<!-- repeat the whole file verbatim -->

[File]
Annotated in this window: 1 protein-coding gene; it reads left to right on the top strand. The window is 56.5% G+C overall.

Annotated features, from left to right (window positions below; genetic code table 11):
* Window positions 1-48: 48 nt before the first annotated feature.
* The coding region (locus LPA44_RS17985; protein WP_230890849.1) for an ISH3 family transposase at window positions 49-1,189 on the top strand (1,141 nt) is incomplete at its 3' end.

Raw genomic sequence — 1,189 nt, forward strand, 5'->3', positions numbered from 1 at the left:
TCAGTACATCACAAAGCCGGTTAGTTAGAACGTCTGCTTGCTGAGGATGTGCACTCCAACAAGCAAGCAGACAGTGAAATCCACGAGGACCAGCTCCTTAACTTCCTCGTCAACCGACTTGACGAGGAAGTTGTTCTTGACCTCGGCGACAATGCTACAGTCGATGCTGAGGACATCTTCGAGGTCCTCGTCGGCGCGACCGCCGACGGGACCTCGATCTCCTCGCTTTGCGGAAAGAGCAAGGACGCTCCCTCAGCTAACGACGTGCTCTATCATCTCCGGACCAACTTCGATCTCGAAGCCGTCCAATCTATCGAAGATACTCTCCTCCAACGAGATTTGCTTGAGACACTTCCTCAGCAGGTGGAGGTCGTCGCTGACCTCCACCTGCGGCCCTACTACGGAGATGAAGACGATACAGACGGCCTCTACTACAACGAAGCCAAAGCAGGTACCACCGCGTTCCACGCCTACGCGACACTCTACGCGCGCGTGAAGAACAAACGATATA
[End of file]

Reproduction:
Annotated in this window: 1 protein-coding gene; it reads left to right on the top strand. The window is 56.5% G+C overall.

Annotated features, from left to right (window positions below; genetic code table 11):
* Window positions 1-48: 48 nt before the first annotated feature.
* The coding region (locus LPA44_RS17985; protein WP_230890849.1) for an ISH3 family transposase at window positions 49-1,189 on the top strand (1,141 nt) is incomplete at its 3' end.

Raw genomic sequence — 1,189 nt, forward strand, 5'->3', positions numbered from 1 at the left:
TCAGTACATCACAAAGCCGGTTAGTTAGAACGTCTGCTTGCTGAGGATGTGCACTCCAACAAGCAAGCAGACAGTGAAATCCACGAGGACCAGCTCCTTAACTTCCTCGTCAACCGACTTGACGAGGAAGTTGTTCTTGACCTCGGCGACAATGCTACAGTCGATGCTGAGGACATCTTCGAGGTCCTCGTCGGCGCGACCGCCGACGGGACCTCGATCTCCTCGCTTTGCGGAAAGAGCAAGGACGCTCCCTCAGCTAACGACGTGCTCTATCATCTCCGGACCAACTTCGATCTCGAAGCCGTCCAATCTATCGAAGATACTCTCCTCCAACGAGATTTGCTTGAGACACTTCCTCAGCAGGTGGAGGTCGTCGCTGACCTCCACCTGCGGCCCTACTACGGAGATGAAGACGATACAGACGGCCTCTACTACAACGAAGCCAAAGCAGGTACCACCGCGTTCCACGCCTACGCGACACTCTACGCGCGCGTGAAGAACAAACGATATA